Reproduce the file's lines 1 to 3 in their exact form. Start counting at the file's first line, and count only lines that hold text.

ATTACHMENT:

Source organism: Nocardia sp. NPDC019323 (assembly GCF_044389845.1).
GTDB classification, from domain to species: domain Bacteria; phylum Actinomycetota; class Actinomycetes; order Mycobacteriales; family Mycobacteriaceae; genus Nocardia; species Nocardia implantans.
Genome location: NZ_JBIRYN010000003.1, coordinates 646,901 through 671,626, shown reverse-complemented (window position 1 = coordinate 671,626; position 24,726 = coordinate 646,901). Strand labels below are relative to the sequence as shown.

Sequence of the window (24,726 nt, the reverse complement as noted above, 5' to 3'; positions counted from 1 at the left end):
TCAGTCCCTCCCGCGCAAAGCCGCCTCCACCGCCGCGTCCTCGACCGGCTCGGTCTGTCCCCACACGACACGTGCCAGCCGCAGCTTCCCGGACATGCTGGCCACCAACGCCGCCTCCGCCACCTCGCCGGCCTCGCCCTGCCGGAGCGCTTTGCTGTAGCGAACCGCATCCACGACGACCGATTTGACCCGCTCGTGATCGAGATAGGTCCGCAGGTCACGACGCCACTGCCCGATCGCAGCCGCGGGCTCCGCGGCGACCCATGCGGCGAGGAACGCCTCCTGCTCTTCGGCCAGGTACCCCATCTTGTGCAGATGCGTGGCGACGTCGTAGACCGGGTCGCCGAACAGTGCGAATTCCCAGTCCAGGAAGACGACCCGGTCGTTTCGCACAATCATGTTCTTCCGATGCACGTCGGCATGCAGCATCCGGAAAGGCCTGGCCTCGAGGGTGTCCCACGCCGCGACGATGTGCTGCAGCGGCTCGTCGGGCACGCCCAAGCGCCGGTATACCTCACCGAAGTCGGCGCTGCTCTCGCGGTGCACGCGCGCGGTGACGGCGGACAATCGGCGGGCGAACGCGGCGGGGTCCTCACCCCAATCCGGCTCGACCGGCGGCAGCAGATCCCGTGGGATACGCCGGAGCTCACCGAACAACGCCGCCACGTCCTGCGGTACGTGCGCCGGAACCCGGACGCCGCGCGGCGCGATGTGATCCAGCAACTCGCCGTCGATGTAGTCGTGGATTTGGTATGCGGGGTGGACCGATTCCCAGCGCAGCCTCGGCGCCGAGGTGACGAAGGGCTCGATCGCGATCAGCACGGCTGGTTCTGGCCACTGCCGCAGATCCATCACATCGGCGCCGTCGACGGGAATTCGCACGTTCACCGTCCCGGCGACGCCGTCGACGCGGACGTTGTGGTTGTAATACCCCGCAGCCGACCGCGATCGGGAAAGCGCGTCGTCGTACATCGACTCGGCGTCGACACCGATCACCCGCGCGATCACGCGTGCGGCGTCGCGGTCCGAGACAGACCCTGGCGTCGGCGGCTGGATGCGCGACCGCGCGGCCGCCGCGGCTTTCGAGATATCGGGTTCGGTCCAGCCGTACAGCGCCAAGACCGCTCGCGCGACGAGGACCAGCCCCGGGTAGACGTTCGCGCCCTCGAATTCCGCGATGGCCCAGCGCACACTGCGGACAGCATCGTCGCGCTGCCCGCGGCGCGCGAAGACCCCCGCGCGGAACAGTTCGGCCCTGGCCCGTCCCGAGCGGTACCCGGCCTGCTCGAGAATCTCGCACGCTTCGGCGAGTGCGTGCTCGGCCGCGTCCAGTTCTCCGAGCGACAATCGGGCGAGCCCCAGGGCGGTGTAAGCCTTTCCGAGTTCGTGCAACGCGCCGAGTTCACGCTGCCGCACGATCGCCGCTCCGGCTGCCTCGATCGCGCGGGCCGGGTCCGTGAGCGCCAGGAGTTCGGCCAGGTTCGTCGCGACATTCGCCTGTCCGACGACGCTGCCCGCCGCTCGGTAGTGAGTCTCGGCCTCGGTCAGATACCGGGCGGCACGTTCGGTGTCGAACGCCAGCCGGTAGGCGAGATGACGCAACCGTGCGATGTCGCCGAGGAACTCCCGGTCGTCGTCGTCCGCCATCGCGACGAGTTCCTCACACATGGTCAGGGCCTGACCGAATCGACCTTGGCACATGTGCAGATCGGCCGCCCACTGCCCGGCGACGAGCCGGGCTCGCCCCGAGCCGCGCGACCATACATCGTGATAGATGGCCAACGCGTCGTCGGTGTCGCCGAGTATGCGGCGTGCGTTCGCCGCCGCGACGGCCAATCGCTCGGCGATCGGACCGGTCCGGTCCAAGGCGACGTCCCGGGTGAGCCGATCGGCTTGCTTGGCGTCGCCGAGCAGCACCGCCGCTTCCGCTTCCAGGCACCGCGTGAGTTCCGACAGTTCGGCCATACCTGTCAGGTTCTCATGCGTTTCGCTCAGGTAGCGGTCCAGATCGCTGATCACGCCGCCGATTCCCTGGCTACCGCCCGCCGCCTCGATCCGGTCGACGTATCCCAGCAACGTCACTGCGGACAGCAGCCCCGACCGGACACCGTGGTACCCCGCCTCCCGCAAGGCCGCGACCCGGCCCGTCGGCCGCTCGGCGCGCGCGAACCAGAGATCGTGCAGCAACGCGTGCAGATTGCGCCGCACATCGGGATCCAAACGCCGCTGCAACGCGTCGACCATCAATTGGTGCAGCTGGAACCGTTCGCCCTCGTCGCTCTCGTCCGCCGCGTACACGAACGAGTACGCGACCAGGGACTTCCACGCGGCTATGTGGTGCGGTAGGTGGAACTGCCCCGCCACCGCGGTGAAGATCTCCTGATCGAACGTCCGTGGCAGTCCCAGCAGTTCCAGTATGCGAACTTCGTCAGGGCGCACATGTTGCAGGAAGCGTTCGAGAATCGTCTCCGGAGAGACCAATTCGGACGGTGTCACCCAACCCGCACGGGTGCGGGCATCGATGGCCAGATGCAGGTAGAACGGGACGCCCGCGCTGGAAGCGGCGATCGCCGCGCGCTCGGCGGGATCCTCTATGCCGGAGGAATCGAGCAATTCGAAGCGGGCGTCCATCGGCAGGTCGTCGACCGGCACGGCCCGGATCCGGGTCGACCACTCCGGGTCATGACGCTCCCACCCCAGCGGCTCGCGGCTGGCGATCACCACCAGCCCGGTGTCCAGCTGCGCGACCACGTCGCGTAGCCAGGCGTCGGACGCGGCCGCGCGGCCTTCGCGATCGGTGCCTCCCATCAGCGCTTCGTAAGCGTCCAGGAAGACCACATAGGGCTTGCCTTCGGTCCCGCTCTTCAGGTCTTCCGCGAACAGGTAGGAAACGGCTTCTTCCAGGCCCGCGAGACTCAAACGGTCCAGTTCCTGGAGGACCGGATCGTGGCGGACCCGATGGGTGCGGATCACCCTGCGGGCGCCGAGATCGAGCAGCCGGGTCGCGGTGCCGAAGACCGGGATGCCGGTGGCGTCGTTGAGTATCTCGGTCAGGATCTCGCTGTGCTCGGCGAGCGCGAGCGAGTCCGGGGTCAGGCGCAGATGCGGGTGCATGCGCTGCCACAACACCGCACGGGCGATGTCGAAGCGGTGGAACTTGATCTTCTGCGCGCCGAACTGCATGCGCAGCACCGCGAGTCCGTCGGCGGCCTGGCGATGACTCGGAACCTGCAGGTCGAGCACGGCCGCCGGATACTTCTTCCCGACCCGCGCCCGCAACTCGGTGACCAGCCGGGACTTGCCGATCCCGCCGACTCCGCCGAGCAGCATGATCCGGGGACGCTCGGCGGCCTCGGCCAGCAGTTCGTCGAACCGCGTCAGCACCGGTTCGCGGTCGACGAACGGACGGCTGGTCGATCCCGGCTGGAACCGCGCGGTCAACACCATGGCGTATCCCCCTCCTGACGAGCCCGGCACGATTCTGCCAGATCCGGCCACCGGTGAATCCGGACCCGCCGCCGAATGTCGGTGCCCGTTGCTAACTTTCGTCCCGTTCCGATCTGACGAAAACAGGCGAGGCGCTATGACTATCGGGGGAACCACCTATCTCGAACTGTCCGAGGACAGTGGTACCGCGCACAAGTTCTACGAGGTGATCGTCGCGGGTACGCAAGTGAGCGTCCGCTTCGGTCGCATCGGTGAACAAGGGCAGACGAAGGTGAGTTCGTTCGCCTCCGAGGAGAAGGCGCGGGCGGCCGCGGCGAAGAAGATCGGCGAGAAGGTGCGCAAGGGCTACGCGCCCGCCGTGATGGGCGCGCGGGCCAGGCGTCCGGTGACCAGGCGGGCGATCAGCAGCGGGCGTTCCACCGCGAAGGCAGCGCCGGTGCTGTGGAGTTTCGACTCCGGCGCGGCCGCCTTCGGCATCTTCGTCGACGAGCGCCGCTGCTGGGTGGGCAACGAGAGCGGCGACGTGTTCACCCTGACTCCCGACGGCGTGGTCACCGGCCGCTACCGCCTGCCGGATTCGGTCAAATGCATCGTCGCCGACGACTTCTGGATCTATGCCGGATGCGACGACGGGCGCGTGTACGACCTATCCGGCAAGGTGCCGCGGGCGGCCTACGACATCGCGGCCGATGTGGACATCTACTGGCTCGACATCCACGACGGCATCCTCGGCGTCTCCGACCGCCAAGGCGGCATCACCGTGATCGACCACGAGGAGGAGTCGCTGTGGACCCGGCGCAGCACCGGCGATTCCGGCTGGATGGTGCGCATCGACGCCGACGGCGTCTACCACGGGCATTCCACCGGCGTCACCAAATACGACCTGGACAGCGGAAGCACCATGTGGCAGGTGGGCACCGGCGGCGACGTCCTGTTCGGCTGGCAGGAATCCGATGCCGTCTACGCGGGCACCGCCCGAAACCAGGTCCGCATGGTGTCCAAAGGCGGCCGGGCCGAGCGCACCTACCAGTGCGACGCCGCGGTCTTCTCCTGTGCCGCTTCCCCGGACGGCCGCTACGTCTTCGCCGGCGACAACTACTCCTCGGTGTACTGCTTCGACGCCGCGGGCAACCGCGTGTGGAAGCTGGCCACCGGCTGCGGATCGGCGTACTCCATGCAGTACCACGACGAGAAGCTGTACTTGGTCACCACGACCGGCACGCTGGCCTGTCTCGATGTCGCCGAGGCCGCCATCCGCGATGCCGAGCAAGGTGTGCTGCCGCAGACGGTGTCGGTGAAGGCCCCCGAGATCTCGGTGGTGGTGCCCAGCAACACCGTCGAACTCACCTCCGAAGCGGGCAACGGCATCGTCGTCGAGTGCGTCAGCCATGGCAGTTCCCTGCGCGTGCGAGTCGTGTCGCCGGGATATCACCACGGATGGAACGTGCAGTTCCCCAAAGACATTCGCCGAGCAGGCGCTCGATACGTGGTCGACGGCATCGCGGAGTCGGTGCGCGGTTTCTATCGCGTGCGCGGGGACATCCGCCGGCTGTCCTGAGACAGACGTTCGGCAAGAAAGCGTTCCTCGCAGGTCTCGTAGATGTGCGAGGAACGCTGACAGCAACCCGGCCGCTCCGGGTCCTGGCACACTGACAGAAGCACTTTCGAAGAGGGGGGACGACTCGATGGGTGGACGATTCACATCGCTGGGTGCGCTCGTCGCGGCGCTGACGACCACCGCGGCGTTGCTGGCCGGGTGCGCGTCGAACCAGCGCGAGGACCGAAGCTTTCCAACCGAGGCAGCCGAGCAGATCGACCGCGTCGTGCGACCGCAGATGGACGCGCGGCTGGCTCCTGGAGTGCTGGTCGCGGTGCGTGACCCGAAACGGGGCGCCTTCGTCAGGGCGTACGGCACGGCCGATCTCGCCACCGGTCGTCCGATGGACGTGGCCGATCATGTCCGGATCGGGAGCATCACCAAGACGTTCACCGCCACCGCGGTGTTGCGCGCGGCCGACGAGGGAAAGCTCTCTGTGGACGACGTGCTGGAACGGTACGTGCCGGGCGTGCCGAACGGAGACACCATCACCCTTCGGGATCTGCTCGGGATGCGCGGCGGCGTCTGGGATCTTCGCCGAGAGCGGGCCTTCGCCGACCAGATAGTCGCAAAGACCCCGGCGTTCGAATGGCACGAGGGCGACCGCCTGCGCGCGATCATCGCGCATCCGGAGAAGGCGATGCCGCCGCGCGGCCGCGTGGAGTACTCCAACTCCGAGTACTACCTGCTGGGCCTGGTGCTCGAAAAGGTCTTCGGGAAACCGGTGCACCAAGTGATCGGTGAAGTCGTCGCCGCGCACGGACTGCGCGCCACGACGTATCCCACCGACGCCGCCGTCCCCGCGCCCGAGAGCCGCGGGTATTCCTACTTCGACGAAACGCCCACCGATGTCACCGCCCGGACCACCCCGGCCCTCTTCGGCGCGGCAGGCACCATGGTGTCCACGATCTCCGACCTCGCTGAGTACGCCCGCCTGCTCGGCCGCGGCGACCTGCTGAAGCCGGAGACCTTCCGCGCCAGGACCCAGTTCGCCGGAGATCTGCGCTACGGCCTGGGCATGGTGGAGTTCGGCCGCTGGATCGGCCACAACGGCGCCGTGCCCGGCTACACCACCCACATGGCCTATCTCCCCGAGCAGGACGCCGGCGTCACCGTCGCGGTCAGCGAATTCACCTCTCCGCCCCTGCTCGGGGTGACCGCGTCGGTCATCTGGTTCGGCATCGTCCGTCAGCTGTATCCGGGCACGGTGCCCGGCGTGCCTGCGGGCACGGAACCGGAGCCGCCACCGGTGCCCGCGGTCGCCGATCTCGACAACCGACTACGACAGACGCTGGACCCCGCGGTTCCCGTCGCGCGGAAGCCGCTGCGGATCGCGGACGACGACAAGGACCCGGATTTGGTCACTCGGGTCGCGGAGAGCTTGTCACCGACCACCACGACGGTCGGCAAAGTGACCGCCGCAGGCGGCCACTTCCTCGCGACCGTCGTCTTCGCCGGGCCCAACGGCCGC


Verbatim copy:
Source organism: Nocardia sp. NPDC019323 (assembly GCF_044389845.1).
GTDB classification, from domain to species: domain Bacteria; phylum Actinomycetota; class Actinomycetes; order Mycobacteriales; family Mycobacteriaceae; genus Nocardia; species Nocardia implantans.
Genome location: NZ_JBIRYN010000003.1, coordinates 646,901 through 671,626, shown reverse-complemented (window position 1 = coordinate 671,626; position 24,726 = coordinate 646,901). Strand labels below are relative to the sequence as shown.